MIT’s Food Computer Is Changing The Future Of How We Eat


When was the last time you ate something you grew? For many of us, the answer might well be “never.” Farming, increasingly, is something that happens in distant states or even distant lands, with the results flown or trucked in for us to pick over. But how we eat is straining the environment, and as our demand to live in cities pushes their boundaries ever outward, cropland disappears, raising the distinct possibility of a food crisis.

Even properly managed farmland can only produce so much, underscoring the importance of a new initiative at the Massachusetts Institute of Technology. The goal: To use technology, robotics, and design to turn us all into farmers.

“There are so many issues with our food system in general, from the very beginning through distribution, to the consumer, even post-consumer, that we feel we’re losing touch with where our food comes from” Hildreth England, Assistant Director of MIT’s OpenAg project explains.

OpenAg is, as the team likes to describe it, a “Food Computer” — a sealed box not unlike a greenhouse, wired with water and nutrient distribution systems and sensors. Researchers download a specific “climate” for the computer to maintain for the crop they’d like to grow, and the computer automates the process, ensuring the plants get exactly the amount of water, food, and sunlight they’d receive in their home climates. It’s completely open source and publicly available. If you want to grow oranges in Alaska, it’s a matter of finding the right “recipe” in OpenAg’s database.

The goal, long-term, is to create vast hanging gardens on desks, on the floors of office buildings, and in anonymous warehouses, to put any type of produce we want on the table, and to make it as simple to do as possible. MIT doesn’t see every last one of us becoming a professional farmer, but rather that we each have our own small farm that we control with the push of a button. It’s a world where farming is like doing the laundry or the dishes, a simple and necessary task. “We’re losing touch with the idea that any of us could grow our own food,” England points out. But with OpenAg,”if you know nothing about plants, you can press a button and grow some things.”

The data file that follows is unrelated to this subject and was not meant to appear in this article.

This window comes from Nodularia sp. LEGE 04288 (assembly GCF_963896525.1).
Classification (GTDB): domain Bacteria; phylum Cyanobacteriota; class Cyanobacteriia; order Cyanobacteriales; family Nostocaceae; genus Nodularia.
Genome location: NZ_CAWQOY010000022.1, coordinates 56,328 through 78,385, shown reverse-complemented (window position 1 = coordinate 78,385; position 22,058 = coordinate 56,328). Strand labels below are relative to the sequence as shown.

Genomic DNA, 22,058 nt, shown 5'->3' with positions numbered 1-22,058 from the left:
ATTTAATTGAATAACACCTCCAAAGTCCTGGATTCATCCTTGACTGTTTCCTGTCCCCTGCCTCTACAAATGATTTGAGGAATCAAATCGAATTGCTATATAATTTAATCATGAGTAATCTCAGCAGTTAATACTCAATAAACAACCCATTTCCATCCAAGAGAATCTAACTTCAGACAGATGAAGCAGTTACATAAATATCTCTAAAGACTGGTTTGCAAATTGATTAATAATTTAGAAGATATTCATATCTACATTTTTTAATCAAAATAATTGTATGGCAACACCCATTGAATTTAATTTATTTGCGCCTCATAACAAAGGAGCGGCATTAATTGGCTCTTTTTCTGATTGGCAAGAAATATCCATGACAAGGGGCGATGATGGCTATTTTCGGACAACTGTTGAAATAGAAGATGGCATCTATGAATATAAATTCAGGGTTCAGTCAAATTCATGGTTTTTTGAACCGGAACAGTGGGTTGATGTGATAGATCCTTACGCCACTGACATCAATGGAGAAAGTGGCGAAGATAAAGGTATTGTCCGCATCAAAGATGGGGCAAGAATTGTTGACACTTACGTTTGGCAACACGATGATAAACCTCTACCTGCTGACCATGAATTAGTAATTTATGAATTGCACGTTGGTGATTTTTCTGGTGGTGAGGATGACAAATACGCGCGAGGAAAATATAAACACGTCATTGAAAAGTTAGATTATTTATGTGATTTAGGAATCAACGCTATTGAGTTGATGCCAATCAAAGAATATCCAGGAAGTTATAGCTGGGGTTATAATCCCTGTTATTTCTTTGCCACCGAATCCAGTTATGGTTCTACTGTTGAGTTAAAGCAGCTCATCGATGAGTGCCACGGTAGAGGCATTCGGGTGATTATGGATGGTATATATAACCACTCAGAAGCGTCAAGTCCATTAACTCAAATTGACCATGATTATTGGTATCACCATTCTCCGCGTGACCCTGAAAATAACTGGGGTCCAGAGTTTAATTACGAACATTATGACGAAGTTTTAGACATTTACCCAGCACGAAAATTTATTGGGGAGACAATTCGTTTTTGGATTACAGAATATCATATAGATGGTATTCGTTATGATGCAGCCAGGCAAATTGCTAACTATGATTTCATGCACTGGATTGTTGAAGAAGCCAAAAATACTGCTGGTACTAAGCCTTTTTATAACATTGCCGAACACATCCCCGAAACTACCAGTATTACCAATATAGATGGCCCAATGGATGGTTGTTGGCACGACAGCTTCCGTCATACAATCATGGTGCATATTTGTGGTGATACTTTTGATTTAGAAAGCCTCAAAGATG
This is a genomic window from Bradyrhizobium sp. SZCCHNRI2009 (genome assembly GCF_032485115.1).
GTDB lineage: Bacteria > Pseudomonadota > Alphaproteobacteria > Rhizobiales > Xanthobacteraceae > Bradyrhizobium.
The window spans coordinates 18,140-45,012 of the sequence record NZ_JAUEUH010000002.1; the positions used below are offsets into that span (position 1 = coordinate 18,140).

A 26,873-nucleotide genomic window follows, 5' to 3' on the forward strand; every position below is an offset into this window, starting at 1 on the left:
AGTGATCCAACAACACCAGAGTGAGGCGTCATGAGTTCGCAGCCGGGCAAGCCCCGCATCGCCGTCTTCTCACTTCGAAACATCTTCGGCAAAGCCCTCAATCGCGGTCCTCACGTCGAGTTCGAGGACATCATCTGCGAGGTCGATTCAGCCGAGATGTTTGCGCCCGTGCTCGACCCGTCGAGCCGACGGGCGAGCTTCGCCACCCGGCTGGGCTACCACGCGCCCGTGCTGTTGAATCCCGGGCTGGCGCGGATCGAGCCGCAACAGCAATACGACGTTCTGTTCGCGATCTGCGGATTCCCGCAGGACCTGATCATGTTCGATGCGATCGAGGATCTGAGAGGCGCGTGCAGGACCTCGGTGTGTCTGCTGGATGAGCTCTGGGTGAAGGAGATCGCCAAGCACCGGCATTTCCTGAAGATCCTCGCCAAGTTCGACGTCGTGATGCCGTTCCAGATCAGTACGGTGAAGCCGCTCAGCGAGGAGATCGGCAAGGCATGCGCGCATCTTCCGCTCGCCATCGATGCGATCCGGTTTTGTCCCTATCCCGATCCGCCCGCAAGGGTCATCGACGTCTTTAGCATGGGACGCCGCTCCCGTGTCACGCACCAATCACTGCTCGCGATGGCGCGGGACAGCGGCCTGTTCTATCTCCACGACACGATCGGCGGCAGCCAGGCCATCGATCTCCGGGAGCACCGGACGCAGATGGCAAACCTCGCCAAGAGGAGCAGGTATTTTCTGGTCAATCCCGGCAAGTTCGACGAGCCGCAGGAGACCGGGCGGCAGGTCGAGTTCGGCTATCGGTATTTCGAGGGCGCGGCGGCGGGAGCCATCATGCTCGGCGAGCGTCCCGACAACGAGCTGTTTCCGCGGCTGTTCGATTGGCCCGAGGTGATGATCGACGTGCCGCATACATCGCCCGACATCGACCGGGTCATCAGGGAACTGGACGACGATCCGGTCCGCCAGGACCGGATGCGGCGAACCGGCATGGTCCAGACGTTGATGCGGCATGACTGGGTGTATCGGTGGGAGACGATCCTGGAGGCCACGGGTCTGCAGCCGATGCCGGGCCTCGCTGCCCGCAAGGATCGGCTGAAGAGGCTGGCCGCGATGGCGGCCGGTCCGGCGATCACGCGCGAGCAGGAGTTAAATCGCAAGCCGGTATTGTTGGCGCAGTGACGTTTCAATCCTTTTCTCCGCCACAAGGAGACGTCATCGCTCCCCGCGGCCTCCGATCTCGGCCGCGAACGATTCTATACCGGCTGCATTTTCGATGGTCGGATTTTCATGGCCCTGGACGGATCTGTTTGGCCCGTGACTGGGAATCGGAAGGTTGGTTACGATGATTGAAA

That’s part of the reason MIT’s made it possible for anyone to build a Food Computer. The tabletop model’s plans, parts list, and code are freely available online, and the team is hoping people will experiment with as many different plants as possible, not just to grow them, but to figure out how to grow them in different ways. Already, they’ve managed to revive heirloom foods we thought were lost.

“We grew Aunt Molly’s Ground Cherries,” England says, referring to a varietal that hasn’t seen widespread cultivation in more than 150 years. “It was an old seed and they taste sort of like pineapples and tomatoes at the same time. A lot of folks who came in had never tasted anything like that before.”

Ground cherries are only the beginning. OpenAg has an agreement with both the Svaldbard Global Seed Vault and Seed Savers to experiment with and cultivate plants that just aren’t a part of our diet. One of the advantages of everyone being a farmer is that we can diversify how we eat.

Everyone being a farmer in the near future isn’t just a dream, though. It’s becoming more and more of a necessity as we run out of farming professionals. “A little less than 2% of the population is working in farming, and the average age of a farmer is 58,” England says. “The farmers of the future are going to be dealing with a completely different climate, and we’re losing the folks who know how to do it well,”

OpenAg’s goal is to make farming simple, and locate the farms in the places we live. That’s more important than you might think: Nearly a tenth of the greenhouse gases humanity produces comes from agriculture, which doesn’t include the gas we burn trucking and flying produce to grocery stores or keeping it preserved well enough to remain edible. Even establishing a steady source of produce within city limits would drastically reduce the environmental cost of growing plants.

In the end, though, OpenAg is about returning control of what we eat, down to the very leaf, to us.

“There’s an enormous amount of power in democratizing this information and democratizing climate, and what you choose to do with that is up to you.” England explains. “In our minds, you can grow whatever you want, but it’d be interesting to see what you can affect. Does that start with the seed, or is it only the climate? We don’t know what that is yet.”

As Open Ag becomes more widely accepted, it’s only a matter of time before we find out.